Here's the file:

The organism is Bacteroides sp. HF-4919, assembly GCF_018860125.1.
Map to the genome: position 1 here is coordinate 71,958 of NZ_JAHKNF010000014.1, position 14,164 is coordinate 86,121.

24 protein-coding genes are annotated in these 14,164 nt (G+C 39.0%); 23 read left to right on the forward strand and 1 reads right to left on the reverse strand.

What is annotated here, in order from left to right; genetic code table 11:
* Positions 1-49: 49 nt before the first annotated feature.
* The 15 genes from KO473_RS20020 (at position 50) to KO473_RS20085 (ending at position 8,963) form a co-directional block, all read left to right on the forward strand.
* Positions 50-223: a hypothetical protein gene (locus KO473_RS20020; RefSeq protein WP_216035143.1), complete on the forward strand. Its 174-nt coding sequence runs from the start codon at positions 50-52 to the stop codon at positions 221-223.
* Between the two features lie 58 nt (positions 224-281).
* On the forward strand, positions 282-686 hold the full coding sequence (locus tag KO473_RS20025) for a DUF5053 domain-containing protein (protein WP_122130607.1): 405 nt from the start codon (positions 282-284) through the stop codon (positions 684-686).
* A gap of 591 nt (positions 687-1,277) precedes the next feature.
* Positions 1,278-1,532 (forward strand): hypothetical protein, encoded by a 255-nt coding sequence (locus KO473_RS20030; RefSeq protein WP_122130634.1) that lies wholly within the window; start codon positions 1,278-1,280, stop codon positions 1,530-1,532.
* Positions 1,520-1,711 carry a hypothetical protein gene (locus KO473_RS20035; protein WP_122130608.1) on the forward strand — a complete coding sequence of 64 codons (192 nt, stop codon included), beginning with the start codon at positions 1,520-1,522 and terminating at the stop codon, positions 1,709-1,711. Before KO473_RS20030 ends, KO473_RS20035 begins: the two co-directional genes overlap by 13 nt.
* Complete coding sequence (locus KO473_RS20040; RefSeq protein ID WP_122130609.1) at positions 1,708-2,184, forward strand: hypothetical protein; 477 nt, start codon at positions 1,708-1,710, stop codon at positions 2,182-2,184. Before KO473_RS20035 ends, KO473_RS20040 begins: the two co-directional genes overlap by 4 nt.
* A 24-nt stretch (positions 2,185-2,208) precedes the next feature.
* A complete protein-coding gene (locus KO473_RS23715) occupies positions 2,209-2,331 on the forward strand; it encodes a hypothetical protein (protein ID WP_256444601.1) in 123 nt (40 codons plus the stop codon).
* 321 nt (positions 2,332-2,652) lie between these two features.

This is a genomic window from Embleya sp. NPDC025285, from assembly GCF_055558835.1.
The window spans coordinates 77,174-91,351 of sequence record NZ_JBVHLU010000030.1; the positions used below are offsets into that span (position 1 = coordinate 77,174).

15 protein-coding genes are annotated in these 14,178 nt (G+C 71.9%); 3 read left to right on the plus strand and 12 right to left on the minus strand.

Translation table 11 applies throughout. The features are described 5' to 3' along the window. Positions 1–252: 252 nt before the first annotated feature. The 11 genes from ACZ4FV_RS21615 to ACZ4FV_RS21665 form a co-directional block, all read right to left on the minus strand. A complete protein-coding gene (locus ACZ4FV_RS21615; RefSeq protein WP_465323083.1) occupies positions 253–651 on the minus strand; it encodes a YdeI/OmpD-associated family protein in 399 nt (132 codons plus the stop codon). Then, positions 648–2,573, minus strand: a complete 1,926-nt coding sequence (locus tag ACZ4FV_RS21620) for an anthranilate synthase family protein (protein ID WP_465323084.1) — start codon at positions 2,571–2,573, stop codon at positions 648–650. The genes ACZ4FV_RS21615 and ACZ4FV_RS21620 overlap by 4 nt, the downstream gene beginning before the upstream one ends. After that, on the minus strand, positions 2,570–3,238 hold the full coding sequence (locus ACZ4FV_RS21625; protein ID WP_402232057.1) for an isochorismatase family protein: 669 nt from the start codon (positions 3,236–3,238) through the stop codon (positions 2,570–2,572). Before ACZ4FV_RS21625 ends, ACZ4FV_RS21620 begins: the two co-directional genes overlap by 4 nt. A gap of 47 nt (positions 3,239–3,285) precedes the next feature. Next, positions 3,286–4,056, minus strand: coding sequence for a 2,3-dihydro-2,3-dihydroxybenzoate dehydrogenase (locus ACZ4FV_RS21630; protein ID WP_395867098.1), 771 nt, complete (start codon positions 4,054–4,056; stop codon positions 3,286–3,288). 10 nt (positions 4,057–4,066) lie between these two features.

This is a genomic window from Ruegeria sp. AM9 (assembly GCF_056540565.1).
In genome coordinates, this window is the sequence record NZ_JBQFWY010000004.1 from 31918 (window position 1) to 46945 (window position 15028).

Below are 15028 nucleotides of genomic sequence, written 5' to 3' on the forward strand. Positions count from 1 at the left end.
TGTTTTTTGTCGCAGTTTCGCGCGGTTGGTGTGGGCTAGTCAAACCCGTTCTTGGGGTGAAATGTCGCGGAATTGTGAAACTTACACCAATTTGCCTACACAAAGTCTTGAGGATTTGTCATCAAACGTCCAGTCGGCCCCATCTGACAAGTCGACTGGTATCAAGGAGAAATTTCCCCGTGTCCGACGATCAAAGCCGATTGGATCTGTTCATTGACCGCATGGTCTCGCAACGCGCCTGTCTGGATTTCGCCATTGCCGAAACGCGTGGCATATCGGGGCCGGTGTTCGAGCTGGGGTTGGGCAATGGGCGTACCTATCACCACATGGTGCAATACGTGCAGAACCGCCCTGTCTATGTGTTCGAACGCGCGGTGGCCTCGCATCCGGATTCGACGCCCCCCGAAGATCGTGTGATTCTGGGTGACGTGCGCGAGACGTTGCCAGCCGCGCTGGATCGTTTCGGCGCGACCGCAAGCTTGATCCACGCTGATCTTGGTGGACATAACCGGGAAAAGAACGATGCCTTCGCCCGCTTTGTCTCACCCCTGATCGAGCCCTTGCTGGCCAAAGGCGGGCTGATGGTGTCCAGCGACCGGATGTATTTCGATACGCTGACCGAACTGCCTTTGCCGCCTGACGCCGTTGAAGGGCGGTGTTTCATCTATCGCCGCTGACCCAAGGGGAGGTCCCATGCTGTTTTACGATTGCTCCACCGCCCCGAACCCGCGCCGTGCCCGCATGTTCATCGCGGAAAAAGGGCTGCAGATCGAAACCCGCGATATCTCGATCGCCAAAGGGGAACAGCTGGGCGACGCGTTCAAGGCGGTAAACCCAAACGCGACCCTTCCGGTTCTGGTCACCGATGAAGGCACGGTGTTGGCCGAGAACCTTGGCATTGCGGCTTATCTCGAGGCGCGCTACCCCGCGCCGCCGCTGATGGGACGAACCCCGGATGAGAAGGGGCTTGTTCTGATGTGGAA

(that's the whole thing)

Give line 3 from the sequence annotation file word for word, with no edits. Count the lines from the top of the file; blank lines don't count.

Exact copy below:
24 protein-coding genes are annotated in these 14,164 nt (G+C 39.0%); 23 read left to right on the forward strand and 1 reads right to left on the reverse strand.